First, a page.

# 23.1 Introduction

At first sight, logic can be confusing. A lot of this is because it can be quite abstract (well, at least it can feel abstract compared to things such as algebra 11 1 Not abstract algebra!). The key thing (in my view) to understand is that logic is well-defined; there is a strict set of rules according to which logical expressions can be manipulated, much like there is with "normal" algebra.

For example, consider this well-known fact about any $x\in\mathbb{R}$ and addition

$x+0=x$ (23.1)

There are some analogous rules for logical expressions. However, instead of a whole series of numbers, in logic every value is in the set $\mathbb{B}=\{T,F\}$ - i.e. it is either \saytrue or \sayfalse. We can define an "operator" (i.e. something which takes two values and outputs a new one, just like the familiar addition operator). For example, let us create a new operator $\land$. We can define the result of $A\land B$ by considering what happens in every case

• If both values are true, i.e. $T\land T$, then the output is also true.

• If one value is true and the other is false, i.e. $T\land F$ or $F\land T$ then the output is false.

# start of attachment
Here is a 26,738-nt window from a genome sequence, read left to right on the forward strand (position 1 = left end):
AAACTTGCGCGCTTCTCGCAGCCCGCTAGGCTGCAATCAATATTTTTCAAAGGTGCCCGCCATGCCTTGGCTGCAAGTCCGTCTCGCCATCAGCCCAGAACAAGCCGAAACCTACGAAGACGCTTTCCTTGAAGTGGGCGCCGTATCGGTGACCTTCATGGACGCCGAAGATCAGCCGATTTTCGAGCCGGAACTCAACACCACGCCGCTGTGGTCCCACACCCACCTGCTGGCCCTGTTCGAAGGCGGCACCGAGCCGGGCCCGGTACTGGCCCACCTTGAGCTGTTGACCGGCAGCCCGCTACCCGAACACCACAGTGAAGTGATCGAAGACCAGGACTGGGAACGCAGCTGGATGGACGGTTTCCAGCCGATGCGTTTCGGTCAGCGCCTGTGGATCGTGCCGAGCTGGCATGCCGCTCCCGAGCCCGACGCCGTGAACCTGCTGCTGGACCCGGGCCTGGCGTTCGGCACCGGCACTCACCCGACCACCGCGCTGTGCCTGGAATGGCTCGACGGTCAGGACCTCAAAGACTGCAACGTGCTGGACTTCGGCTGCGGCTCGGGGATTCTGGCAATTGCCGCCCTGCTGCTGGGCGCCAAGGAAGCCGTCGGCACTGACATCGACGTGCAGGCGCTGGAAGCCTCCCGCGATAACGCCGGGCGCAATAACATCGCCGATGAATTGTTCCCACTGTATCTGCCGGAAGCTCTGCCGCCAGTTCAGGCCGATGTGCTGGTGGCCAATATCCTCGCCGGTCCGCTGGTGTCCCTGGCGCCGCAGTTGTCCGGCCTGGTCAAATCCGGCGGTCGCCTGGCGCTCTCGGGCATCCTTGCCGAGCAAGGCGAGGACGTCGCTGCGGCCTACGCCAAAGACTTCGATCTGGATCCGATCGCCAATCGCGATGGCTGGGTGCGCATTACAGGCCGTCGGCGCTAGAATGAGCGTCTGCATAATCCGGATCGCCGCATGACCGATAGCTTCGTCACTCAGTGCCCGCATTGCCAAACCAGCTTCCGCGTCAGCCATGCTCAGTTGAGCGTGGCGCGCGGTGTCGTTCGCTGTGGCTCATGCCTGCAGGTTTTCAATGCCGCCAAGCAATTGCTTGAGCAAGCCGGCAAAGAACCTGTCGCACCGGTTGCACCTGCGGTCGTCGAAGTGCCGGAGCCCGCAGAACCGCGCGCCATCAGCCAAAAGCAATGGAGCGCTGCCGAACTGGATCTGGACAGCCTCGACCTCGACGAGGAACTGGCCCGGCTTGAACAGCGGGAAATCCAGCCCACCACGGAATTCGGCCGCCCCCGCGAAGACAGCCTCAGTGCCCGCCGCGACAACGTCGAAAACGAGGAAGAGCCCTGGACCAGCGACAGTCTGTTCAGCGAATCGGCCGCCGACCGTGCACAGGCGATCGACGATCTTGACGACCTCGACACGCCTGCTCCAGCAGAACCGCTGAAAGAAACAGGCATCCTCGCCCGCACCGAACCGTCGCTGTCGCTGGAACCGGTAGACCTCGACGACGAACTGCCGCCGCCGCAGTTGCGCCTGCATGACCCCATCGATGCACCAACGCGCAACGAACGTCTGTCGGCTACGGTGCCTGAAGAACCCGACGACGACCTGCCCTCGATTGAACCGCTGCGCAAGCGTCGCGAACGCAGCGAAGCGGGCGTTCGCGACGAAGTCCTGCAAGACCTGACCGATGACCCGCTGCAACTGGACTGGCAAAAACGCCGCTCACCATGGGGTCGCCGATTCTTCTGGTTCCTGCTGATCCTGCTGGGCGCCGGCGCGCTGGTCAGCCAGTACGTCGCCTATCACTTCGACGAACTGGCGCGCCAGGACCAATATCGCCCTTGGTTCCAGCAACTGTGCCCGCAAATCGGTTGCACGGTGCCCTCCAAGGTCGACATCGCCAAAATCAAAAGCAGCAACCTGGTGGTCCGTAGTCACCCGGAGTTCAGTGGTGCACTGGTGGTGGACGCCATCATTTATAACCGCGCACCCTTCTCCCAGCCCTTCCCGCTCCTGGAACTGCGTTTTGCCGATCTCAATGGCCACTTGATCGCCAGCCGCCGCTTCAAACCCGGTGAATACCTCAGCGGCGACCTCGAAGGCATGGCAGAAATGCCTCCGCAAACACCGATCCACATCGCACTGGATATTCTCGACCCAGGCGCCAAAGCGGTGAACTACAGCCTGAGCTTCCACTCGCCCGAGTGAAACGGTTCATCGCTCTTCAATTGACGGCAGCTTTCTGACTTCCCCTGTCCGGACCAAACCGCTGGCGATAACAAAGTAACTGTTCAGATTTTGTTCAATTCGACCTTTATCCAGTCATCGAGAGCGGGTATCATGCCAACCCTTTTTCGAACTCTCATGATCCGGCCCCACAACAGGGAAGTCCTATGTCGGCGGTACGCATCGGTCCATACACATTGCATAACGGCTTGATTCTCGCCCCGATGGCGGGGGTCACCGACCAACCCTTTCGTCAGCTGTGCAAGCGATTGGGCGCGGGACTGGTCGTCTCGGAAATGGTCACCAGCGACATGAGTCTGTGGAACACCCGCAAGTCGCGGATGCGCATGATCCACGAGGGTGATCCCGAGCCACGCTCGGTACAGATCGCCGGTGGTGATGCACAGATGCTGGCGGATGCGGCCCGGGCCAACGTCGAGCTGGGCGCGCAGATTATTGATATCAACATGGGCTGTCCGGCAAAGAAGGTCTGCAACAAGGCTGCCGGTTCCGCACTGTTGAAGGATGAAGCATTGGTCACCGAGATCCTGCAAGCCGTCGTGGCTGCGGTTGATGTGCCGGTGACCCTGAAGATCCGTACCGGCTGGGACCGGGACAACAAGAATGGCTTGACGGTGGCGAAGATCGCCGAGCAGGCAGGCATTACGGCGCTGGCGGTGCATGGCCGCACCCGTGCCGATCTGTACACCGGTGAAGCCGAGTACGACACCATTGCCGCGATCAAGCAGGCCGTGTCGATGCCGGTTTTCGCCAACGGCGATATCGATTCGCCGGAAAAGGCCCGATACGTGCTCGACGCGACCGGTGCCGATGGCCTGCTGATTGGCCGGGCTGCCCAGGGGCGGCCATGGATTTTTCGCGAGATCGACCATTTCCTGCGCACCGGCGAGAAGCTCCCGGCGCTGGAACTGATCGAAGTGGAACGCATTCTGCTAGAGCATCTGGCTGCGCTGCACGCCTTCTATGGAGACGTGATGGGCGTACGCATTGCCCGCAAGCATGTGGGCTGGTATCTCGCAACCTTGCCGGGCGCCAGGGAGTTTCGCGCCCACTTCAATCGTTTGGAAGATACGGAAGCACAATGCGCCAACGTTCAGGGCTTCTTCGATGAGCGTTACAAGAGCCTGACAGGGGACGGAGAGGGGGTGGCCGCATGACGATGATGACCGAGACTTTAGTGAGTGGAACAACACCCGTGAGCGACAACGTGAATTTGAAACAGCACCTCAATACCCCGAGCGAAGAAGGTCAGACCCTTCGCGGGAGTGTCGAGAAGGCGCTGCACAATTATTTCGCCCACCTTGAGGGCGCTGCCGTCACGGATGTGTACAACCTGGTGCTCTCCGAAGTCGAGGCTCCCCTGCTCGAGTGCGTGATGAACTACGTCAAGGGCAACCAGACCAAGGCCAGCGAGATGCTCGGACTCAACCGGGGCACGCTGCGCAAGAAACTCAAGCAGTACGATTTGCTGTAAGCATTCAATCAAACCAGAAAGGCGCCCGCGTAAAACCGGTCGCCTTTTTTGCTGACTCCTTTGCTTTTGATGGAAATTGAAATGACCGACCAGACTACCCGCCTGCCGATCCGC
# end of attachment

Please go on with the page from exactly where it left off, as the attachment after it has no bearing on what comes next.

• In the other case (i.e. $F\land F$) then the output is false.

Based on this definition (which corresponds to a logical operator known as \saylogical and, so named because the output is true whenever both inputs are $T$ and false in every other case) we can determine a similar relationship. Specifically,

$T\land A\equiv A$ (23.2)

Hopefully this makes intuitive sense, but first we need to define $A$! It’s a variable, just like $x$ was above - i.e. it can be anything we want, so long as it is a boolean (whereas $x$ can be anything we want, so long as it is a real number). If $A$ is true, then as $T\land T=T$ $T\land A=A$ in this case, and if $A$ is false, then as $T\land F=F$ for this case $T\land A=A$.

This is logic which is generally useful in other areas of mathematics.